Today, Canadian artist Kent Monkman uses an alter ego, "Miss Chief Eagle Testicle," to explore depictions of homosexuality in native culture. For performances and self-portraits, he has dressed in drag wearing an Indian headdress and high heels.
But really, Cypress says, being a modern two-spirit is less about sexuality and "really about our role in our communities." It's not so much a "coming out" as it is a "coming in. Not an announcement -- just being present and available to your people."
Although no other Miccosukees are "out" as publicly as Cypress, he suspects the gay population in Native American communities is on par with the general populace -- about 8 percent. He has slipped information about two-spirits to a kid he suspects could benefit from it and has opened conversations with elders.
He took it "from a place of shame and came out and started to own it," he says. But more important, "I started to demonstrate my concern for the Ever-glades. As I stood up for our land, our community, and our customs, that's really what I was valued for."
As he did that, he says, "the people I thought were bigots, mean people, or plain-up assholes became my mentors."
A revelation came when Hanson showed him the black-and-white image from his family archives that included what appeared to be two beautiful native women in traditional dress. But Hanson explained that one was a man who over time had transitioned to live as a woman. He was Cypress' own ancestor.
"I'm like: mind blown, heart expanded, empowered."
On American Indian Day this past September, the Miccosukee casino was so packed that a trail of cars snaked out of the parking lot onto Krome Avenue. Kids squealed as they spun around on carnival rides outside the building -- a sound that was mostly drowned out by airboats zooming in the adjacent canal. Inside, there were specials on bingo, and upstairs in a ballroom with standing room only, Cypress was speaking to a mostly white crowd.
"Somos la gente de las Everglades," he said into a mic. "One of the elders I would like to honor is an old woman named Marjorie Stoneman Douglas. While she liked to thank people for their efforts in saving the Everglades, she also liked to turn that question around: 'What are you doing to save the Everglades?' We invite you -- los invitamos -- to connect with... the River of Grass."
A few miles west and a few weeks later, Cypress' 67-year-old uncle Michael Frank says he believes it's necessary for the younger generation of Miccosukees -- including his nephew -- to reach out to the public. He's ambivalent about the idea of two-spirits, but he admires his nephew.
"We need to let more people know about the destruction of the Everglades -- politicians, lawmakers, the public needs to be made aware. What Houston is doing is good."
He brushes away talk about two-spirits: "Don't do it; it's not right. That's not the way our creator made us." But, he says, there's no discrimination "that I know of" among the Miccosukees, and "everyone is treated with respect."
Mike Osceola is also Cypress' "uncle" ("The Otter clan is related to the Big Town clan"). And he is an openly gay Seminole living in Wilton Manors who says he's faced discrimination from every direction since he was "6 years old on a school bus" riding with white kids. "I've always known what I am," he says. "I'm Native American, plus left-handed, plus two-spirit, plus what else?"
He says Florida tribes long believed that two-spirits were "either shamans or -- not derogatory but had more of a special place." Still, he felt "an underlying nonacceptance."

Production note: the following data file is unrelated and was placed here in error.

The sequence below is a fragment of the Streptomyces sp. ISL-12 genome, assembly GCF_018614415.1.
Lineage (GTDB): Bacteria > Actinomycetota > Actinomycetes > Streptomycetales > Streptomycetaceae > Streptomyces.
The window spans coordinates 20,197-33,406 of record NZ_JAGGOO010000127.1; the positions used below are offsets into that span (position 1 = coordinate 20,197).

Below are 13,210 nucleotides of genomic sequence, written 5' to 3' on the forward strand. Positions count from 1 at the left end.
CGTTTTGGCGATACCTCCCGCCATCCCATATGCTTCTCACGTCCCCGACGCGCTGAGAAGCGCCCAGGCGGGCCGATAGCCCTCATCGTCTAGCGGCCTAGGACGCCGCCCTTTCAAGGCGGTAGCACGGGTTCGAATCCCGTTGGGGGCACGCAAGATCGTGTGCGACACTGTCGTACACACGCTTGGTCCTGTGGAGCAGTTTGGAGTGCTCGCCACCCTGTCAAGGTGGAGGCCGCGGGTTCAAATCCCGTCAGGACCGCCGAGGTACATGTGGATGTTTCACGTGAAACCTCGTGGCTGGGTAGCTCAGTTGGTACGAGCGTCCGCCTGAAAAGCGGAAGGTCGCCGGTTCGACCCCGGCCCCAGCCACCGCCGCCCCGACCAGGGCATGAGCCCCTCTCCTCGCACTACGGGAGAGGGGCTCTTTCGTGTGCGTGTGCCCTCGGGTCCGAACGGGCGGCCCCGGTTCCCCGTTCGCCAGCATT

He coped by trying "not to be obvious about it."
He says he's always known Cypress is gay. "I'm very, very proud of him and what he has accomplished with both the two-spirit issue and the Love the Everglades [organization]. I truly, truly admire him and support him."
Robin Merrill, who sits on the coordination circle of Love the Everglades, is a self-described evangelical Christian. Now 53 years old, she worked for years as a missionary in the Philippines, ministering to transvestite sex workers in the red-light district. "I'm the old white-lady missionary married with kids," she says. Between her and Houston, "we are not similar in our lifestyle, culture, or anything, but there are very few people who express themselves spiritually. We both do." Perhaps for that reason, they've bonded.
They're working on some art projects, including traditional dugout canoe-making and a Miccosukee paddle down the New River, for which she received a grant from the Knight Foundation. The "living waters tour" will consist of a two-hour cruise hosted by Merrill and Cypress.
Though Cypress is a dear friend, she believes that "there's no way you can have two spirits -- you have one." Still, "I like having a friend who is challenging -- who opens my eyes. Most people around here, I'm way too out there for them -- too aggressive, too progressive. I haven't really found like-minded cohorts to do some extravagant things in society who are ready, willing, and able. Houston is one of these. We're like, 'Dude, let's do this. Let's go for it.'"
In terms of her religion, "my job is not to change someone -- I've been commanded to love, whether I agree with someone or not. And Houston is the exact same way. 'Love' -- that's the first, most operative word."
Back at the casino on American Indian Day, Cypress narrates a Native American fashion show. Brandon Lee, a hipster teenager with black Buddy Holly eyeglasses and a dyed blue Mohawk, struts "in a fun and outgoing vest made to suit his unique style."
Another model sports "the colors you see around the ceremonial fires: bright and luminescent yellows with a celestial background."
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Still another model, Marta, "is glittering before you in a beautiful ensemble -- a fun and festive version of the outfit you saw Kay wearing."
And Little Zora wears an outfit made from "the colors you will find in the Everglades -- sparkling and incandescent greens!" he exclaims. "Psychedelic!"